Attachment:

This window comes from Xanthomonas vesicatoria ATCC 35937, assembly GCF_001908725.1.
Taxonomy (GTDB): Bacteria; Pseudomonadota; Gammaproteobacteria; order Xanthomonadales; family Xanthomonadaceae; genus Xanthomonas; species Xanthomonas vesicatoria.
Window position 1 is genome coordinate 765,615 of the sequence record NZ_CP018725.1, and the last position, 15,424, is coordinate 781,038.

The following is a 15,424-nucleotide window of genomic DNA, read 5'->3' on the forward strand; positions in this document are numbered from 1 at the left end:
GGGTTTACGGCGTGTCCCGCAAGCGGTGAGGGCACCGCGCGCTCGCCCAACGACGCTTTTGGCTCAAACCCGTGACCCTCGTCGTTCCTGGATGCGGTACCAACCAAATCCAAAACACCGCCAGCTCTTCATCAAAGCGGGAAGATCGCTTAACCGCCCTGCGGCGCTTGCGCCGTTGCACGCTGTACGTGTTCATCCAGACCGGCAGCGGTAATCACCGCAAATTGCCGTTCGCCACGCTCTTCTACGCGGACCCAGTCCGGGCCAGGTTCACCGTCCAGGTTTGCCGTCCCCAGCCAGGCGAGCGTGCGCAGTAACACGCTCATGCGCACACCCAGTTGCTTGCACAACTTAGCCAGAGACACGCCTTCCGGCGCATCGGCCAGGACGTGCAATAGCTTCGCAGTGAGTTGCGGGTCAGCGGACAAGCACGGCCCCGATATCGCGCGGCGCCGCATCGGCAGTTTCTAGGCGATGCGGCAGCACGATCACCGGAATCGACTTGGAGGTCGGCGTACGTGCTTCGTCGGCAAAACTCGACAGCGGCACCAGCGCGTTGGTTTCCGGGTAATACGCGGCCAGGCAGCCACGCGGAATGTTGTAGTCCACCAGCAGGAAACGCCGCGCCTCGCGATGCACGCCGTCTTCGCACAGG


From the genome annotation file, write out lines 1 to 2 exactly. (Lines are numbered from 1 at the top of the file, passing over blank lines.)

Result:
This window comes from Xanthomonas vesicatoria ATCC 35937, assembly GCF_001908725.1.
Taxonomy (GTDB): Bacteria; Pseudomonadota; Gammaproteobacteria; order Xanthomonadales; family Xanthomonadaceae; genus Xanthomonas; species Xanthomonas vesicatoria.